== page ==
If youre interested in rodent control and, lets face it most pest professionals will spend a fair proportion of their time dealing with rodent problems, then there are three workshop sessions in the afternoon of PestTech that should be well worth hearing.
Beginning at 13.15 in the Crows Nest suite, Dr Dougie Clarke from the University of Huddersfield will be updating us on progress with the rodenticide resistance ‘rats’ tails’ project. Speaking to Pest+this week, Dougie explained how the project is being expanded to encompass counties rather than those specific transepts that it started with.
Readers may recall that there were some very particular geographical locations that the project wanted to look at so, if you were working outside these, then you simply couldn’t get involved. But that’s changing, so, if you are at all concerned about resistance, go along to the session and find out how you can now take part and if you are in the right county send in your rat’s tails. This is essential research and if the project doesn’t get enough support from pest controllers i.e. enough rats’ tails to analyse, then we are in danger of losing the benefit of all the work put in so far.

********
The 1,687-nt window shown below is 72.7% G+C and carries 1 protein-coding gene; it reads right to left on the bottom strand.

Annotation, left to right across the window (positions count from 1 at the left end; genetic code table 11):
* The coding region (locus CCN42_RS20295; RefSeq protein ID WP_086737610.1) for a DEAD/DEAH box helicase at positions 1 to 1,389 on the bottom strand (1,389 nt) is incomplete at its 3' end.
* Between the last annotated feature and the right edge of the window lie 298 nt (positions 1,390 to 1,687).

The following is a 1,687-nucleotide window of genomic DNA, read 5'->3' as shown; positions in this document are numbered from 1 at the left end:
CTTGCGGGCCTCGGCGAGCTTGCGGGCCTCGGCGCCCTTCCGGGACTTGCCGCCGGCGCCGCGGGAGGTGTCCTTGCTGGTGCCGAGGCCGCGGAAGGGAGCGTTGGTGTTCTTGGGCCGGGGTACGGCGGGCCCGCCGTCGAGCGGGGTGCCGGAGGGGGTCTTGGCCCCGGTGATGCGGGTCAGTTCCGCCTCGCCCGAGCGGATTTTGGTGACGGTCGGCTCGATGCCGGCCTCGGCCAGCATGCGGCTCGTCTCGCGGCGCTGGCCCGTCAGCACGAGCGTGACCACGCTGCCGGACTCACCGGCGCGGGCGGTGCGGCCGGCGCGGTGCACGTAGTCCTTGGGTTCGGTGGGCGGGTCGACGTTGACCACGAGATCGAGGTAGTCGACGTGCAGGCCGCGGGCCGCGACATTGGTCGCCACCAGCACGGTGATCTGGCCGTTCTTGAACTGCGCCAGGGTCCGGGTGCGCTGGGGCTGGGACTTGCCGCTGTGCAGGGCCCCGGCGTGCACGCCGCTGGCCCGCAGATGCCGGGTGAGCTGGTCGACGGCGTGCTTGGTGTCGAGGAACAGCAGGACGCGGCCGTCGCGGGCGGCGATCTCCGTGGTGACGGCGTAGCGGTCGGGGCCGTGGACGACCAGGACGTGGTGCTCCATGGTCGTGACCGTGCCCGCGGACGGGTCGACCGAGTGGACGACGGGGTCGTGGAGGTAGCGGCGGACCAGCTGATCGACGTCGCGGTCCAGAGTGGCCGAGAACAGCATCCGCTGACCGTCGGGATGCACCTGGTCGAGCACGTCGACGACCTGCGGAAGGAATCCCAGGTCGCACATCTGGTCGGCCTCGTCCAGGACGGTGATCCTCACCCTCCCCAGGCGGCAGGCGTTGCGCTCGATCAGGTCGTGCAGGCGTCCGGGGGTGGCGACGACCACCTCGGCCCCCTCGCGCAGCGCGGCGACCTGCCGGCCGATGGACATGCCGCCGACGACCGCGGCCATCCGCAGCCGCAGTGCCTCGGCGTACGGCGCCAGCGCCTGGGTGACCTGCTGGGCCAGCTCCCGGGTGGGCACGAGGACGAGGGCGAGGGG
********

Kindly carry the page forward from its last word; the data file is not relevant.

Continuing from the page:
Having listened to the ”rats’ tails” report you might want to stay on as Professor Jane Hurst from the University of Liverpool will follow Dougie at 13.45 with a presentation on some exciting new research into the scent signals of mice and rats. Jane and her team at Liverpool are working with scientists from the Hertfordshire-based agricultural research organisation, Rothamsted Research, to investigating the scent signal mechanisms that rodents use to navigate around their habitat, communicate with each other and reproduce, with the aim of finding ways to use these signals to monitor and manipulate rodent behaviour.
This £4.7 million multi-disciplinary research programme to address the global challenge of rodent control is funded by the Biotechnology and Biological Sciences Research Council (BBSRC). Rodents are a serious threat to global food security as well as a public health pest. Globally just a 5% reduction in the damage that rodents cause to cereal harvests could help feed one third of all undernourished people worldwide.
Still sticking with rodents Dr Alan Buckle from the Rodenticide Resistance Action Group (RRAG) follows Professor Hurst at 14.30 with anticoagulant resistance in the house mouse as his topic. Readers of Pest magazine will already have seen the article on resistance in house mice in our current edition but it is always useful to hear something ‘direct from the horse’s mouth’ – Dr Buckle is the author of the new RRAG guidelines on this topic. So make the most of the chance to hear from one of the country’s leading rodenticide experts and go along and ask your questions.